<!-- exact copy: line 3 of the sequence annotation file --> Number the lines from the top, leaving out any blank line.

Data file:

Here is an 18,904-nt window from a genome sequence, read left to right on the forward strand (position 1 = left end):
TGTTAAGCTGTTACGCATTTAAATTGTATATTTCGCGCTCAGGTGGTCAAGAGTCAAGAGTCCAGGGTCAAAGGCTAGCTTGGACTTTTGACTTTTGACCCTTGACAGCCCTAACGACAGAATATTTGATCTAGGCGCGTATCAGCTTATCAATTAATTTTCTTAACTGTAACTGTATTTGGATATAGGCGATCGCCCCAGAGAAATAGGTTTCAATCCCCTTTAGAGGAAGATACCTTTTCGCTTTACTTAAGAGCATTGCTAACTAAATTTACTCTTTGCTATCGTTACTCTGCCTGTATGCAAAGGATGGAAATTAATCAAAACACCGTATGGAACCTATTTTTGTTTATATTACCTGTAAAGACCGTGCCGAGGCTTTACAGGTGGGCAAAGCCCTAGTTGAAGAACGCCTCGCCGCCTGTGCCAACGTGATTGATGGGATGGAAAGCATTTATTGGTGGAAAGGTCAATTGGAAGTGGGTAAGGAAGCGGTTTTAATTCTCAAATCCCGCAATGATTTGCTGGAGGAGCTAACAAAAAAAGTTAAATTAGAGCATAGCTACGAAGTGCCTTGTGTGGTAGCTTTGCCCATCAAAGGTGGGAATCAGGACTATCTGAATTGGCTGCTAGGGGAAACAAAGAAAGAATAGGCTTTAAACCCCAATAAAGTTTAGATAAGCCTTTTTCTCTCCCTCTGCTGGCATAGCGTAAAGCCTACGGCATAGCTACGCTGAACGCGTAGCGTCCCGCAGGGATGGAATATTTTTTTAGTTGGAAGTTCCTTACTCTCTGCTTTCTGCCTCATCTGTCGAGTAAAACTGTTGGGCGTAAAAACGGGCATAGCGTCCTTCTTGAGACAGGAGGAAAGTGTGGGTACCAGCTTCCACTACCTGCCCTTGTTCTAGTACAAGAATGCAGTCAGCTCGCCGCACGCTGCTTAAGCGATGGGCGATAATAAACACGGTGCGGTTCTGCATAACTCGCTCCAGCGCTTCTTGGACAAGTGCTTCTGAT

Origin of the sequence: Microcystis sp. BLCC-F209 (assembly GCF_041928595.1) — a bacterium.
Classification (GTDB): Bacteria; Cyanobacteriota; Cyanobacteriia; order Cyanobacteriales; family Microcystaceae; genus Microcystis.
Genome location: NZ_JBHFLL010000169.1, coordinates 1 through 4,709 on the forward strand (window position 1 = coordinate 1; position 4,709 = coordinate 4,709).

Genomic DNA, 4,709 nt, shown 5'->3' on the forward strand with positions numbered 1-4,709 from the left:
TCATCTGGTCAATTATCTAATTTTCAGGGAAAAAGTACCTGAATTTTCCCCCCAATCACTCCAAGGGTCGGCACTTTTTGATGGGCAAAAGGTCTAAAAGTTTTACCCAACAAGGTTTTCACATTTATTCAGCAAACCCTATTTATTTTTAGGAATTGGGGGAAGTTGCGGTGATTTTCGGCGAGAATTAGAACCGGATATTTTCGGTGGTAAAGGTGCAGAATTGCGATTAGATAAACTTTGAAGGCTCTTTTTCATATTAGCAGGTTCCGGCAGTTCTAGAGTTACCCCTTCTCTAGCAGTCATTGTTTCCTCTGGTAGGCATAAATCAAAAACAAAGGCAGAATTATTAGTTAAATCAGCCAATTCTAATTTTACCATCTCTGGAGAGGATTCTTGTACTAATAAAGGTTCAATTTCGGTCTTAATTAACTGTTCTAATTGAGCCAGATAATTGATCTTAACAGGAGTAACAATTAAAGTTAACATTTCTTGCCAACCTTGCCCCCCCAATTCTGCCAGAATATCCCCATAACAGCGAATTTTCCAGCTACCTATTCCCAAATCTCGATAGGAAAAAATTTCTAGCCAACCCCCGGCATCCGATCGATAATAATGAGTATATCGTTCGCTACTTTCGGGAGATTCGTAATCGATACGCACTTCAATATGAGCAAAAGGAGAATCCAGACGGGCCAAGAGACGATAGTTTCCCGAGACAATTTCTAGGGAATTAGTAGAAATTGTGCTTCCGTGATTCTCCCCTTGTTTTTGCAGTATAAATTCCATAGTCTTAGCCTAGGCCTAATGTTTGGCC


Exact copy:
Origin of the sequence: Microcystis sp. BLCC-F209 (assembly GCF_041928595.1) — a bacterium.